Container shipping can see ‘green shoots’ of freight demand recovery
Some liner services are reported to have full ships again, container spot rates have stabilised, ...
Air freight rates are finally beginning to tighten – at least on transpacific routes. While there remain tough challenges in some markets, particularly in Europe and transatlantic, carriers are reporting that a peak may be appearing ex-Asia.
“We are certainly seeing improved volumes transpacific and rates are starting to move up,” confirmed James Woodrow, who has taken over from Nick Rhodes as director cargo for Cathay Pacific, after Mr Rhodes became personnel director.
“Manufacturing ex-China is improving and this is translating into improved volumes,” he added. “This is helping move the ex-Hong Kong rates up to peak season levels.”
The good news was confirmed by Eric Hartmann, vp South America and Europe for Aeromexico, who noted that “rates out of Asia to Mexico are holding ground – but from Europe are under pressure”.
In addition to a rise in Chinese manufacturing, Asian airlines have been more disciplined about capacity, according to Seabury. In a report in The Loadstar, the research group wrote: “Currently, about half of the parked large freighter capacity is due to Asian airlines, which are collectively storing 12 747-400Fs and MD-11Fs, averaging a mere 15 years of age. The capacity is nearly three times as much as that stored in Europe.”
However, it did note that European carriers had lowered freighter utilisation this year.
Cathay currently has two freighters parked. “We will cancel freighters if they cannot make the cash margin,” said Mr Woodrow, while noting that its services have been significantly reduced from the “2008 heyday” of 32 freighters per week to Europe, to the current 10 or 11.
With rates in Europe remaining at “rock bottom” despite growing volumes, some carriers are struggling. One European operator reported that the transatlantic market was “particularly tough – but we are keeping our fingers crossed for a reasonable uptick in demand between now and Christmas”.
Lufthansa has reportedly raised its prices by 20%, while yesterday loss-making Air France announced plans to phase out its 10 747-400s, including three 747-400 freighters, by 2016, leaving it with just two 777Fs. It also said it would cut unprofitable routes and shut its cargo operation at Paris Orly.
However Saudia noted a rise in demand ex-UK to Saudi Arabia.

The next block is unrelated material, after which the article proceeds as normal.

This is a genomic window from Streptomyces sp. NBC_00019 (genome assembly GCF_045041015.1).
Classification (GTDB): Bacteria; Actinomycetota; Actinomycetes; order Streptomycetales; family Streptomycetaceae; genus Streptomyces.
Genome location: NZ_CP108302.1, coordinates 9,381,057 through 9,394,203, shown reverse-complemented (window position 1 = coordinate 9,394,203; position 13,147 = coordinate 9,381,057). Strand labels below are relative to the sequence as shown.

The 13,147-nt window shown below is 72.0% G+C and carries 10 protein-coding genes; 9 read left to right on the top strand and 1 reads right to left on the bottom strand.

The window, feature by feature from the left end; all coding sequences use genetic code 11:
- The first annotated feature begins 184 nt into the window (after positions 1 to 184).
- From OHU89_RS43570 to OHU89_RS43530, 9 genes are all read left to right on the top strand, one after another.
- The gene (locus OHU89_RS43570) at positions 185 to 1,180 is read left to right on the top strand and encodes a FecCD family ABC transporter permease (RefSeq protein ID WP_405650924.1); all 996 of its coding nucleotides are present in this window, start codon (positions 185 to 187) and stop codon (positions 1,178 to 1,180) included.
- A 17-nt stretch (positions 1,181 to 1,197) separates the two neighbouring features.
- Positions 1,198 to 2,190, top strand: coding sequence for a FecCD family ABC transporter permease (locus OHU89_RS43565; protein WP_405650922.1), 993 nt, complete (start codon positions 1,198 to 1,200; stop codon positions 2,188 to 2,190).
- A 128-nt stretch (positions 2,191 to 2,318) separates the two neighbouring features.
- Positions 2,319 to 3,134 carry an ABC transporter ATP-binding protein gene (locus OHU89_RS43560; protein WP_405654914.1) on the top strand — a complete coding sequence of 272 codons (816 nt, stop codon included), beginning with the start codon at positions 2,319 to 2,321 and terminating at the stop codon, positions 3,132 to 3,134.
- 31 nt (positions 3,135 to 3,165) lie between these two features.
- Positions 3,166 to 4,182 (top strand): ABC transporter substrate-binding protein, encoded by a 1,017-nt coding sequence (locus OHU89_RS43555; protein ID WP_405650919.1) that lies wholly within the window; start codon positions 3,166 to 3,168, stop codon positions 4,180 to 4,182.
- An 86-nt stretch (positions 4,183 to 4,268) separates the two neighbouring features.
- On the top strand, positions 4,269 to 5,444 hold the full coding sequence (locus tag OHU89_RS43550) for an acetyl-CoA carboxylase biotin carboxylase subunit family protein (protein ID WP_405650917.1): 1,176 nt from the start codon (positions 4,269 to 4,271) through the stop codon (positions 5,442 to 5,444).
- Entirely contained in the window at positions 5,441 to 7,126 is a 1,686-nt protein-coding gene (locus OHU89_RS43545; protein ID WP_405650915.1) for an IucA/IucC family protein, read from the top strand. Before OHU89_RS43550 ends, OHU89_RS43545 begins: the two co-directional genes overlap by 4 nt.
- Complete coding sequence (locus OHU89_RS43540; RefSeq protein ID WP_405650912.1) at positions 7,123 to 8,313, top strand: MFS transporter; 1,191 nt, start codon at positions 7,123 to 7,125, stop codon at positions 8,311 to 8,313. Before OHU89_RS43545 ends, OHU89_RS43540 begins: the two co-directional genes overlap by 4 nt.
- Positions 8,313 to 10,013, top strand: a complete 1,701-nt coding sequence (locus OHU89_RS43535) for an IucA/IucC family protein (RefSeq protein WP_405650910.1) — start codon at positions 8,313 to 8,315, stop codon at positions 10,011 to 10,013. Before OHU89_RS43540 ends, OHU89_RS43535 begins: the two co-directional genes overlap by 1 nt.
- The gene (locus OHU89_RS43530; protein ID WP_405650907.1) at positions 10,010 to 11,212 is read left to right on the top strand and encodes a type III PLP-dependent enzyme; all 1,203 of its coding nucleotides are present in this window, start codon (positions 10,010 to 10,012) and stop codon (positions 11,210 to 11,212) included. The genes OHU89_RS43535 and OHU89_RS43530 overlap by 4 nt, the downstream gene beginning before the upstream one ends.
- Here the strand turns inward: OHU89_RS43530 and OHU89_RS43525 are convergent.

In the Americas, carriers are reporting increased capacity between North and South America. One source at an airline said: “There seems to be cargo in the market, but it’s getting harder and harder to charge what it costs to move these kilos.”
US carriers are putting additional capacity into Sao Paulo, Ezeiza, Argentina and Santiago. Avianca has added an A330F and boosted passenger operations with A330s on intra-regional routes. Atlas appears to be adding more services to the region with its only scheduled offering, while Centurion has added a 747-400F to its fleet.
“The rates are under pressure, and with this additional capacity we still have to see what is going to happen, and what’s going to be the rock bottom, as we can’t keep lowering rates, “ said the source.
A strengthening dollar is affecting imports in some Latin America markets, while the value of the Brazilian real is likely to support the country’s exports in the mid-term.
Continually rising fuel prices are also becoming problematic. In September alone, nearly 50 airlines announced fuel surcharge increases – although the price of jet fuel has fallen off slightly and is now just below early August levels, although the longer term trend appears to be rising, according to IATA’s jet fuel price monitor.
Mr Woodrow concluded: “Overall, the peak is coming for transpacific; for Europe the market remains more difficult. Intra-Asia will continue to improve on the back of transpacific. Fuel prices, however, remain a big worry for overall profitability.”
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